In Conversation With:
Laura was born and raised in Barcelona. She studied analog photography, audiovisual lighting and later Fine Art. Her most recent project "Conversations with Myself" is a series of self portraits she has taken during isolation.
"I encourage everyone to practice self-portraiture as a mode of introspection."
Your photos are also extremely cinematic, do you find many of your influences within films?
Throughout my whole life, I have realized that when I watched films what struck me most was the lighting and the set design. I like to take inspiration from cinema to create scenes with timeless environments that are difficult to classify.
Apart from the influence that cinema has had on my style, I also consider that everything I have learned during my Fine Arts studies have been important in the development of my artistic personality.
Another artistic aspect that inspires me deeply is painting, which is also one of my main forms of artistic expression. I compose my scenes using the light as if it were a painting.
How do you create a distinct style through the medium of photography?
As I’ve just mentioned, for me the most important element of photography is the lighting. I have always thought that the right type of lighting can change everything. I think what makes my aesthetic special or different is my way of giving importance to light.
One of the concepts that I am working on in my latest projects, in which I’m trying to develop my own style, is reflection. For this, I use light to reflect feelings from my inner world. This is why in many of my works mirrors or fragments appear.
One symbol that thrives in many of my photographs is the eye. This has to do with the importance that I give to this organ through which I observe and capture reality as I perceive it.
In what direction would you like your creative image to progress?
This question is a bit complicated for me, because at this moment in my life I am exploring my resources. I am in an experimental phase of my creative process. During this phase, I don’t only experiment within the field of photography, but also, in other areas such as painting or sculpture.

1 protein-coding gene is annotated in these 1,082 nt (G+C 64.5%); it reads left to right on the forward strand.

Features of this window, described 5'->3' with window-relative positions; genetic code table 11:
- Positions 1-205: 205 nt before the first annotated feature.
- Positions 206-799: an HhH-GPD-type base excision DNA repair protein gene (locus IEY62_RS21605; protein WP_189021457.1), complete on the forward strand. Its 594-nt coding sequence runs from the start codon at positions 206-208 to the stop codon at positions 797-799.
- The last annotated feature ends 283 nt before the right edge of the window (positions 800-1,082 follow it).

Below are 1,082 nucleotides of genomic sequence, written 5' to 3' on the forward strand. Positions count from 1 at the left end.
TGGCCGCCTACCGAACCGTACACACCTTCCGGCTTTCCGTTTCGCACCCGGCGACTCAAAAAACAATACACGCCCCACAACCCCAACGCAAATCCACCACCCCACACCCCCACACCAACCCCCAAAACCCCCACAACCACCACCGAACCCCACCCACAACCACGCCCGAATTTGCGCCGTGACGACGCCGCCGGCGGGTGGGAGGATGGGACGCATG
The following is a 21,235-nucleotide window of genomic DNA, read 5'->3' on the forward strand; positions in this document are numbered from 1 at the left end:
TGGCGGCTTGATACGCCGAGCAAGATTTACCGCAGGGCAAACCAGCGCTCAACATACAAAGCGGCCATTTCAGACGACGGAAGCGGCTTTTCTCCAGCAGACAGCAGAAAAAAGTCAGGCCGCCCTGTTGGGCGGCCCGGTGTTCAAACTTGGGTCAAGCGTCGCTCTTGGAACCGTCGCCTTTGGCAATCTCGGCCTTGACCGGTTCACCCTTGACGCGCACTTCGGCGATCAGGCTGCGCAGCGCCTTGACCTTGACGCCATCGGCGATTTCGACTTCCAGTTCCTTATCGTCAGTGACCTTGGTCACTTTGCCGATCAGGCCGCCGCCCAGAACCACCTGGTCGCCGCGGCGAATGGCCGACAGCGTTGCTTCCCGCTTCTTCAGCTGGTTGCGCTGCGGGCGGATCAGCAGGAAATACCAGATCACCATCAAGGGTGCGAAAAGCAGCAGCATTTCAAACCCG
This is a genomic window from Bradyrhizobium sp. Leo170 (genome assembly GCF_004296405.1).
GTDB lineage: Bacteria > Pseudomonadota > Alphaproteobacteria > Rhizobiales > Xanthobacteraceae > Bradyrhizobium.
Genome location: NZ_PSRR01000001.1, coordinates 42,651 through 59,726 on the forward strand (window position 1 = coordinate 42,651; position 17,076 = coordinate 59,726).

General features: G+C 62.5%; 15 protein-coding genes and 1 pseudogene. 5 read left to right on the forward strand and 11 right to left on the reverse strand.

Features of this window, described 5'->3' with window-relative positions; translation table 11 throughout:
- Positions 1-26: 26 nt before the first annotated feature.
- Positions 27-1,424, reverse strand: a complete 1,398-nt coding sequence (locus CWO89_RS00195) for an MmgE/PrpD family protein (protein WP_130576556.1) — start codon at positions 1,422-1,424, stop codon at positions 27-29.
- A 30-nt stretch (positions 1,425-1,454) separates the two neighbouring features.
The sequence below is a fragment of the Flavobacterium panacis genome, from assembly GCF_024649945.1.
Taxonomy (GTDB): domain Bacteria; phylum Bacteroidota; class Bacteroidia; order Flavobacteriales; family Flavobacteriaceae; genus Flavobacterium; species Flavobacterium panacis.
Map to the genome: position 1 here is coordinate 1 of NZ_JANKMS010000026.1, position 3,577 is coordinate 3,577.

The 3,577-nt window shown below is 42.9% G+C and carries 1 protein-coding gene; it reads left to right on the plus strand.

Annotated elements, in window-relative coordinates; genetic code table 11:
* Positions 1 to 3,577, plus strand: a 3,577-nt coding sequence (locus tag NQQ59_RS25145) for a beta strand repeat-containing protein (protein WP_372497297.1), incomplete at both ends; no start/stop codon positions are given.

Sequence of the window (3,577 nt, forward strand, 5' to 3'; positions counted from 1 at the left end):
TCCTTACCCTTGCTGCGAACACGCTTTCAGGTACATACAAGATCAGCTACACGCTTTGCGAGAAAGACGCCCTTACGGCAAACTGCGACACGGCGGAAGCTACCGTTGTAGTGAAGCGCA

How have you been staying creative at such an isolating and uncertain time?
Returning to the topic of self-portrait, if I used it as a tool before isolation, now I have more reason. I have learned to get the most out of a reduced space, and demonstrate that with few technical resources, work with aesthetic quality can be created.
I have managed to combat the most depressing aspect of this situation in isolation by turning it into a source of inspiration. Before the government lockdown, I found myself in a creative block, and yet it has been “forced intimacy” which has helped me to inspire myself.
It has not been easy but I have realized that when I feel my worst is when I produce more things. It's like a damn roller coaster of emotions.
What first led you to photography?
I realized that photography caught my attention when I was given my first mobile phone with a camera as a gift. I loved capturing moments. I remember going on a trip with my parents and feeling the need to capture scenes that I considered special.
Much later I discovered analog photography. I was fascinated by taking photographs and then having to wait to see the results. I was hooked on that emotion you feel when you develop film. That's how I started my academic photography training, learning to develop my film myself in a laboratory. There I discovered the importance of lighting in photography, without even knowing how much that it would influence my aesthetic conception.
Your works are very intimate, what do you enjoy most about self-portraiture?
Using self-portraits as an artistic tool has helped me to know myself better. Self-portraits provided me with the possibility to experiment with my image, my way of seeing myself and the world. It is also a way to carry out my projects independently. One of the things I enjoy most about self-portraits is being able to do it alone, it is like my moment. I lock myself in my room and ideas emerge. It is almost therapeutic. I encourage everyone to practice self-portraiture as a mode of introspection.